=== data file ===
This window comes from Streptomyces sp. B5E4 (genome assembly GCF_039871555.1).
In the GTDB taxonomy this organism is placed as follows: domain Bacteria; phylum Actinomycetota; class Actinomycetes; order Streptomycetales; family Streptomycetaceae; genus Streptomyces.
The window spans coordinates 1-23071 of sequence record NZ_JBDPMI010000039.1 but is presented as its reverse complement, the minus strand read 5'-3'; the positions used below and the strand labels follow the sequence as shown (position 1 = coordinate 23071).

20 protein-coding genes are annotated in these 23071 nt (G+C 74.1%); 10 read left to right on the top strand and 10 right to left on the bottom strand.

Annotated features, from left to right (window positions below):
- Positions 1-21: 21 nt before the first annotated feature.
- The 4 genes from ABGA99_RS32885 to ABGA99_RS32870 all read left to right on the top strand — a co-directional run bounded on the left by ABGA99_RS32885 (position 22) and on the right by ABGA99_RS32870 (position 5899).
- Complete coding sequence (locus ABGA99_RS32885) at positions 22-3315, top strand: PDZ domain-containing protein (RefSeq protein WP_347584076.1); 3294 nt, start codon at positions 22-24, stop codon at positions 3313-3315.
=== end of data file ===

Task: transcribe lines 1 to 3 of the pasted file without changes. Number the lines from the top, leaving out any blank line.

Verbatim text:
This window comes from Streptomyces sp. B5E4 (genome assembly GCF_039871555.1).
In the GTDB taxonomy this organism is placed as follows: domain Bacteria; phylum Actinomycetota; class Actinomycetes; order Streptomycetales; family Streptomycetaceae; genus Streptomyces.
The window spans coordinates 1-23071 of sequence record NZ_JBDPMI010000039.1 but is presented as its reverse complement, the minus strand read 5'-3'; the positions used below and the strand labels follow the sequence as shown (position 1 = coordinate 23071).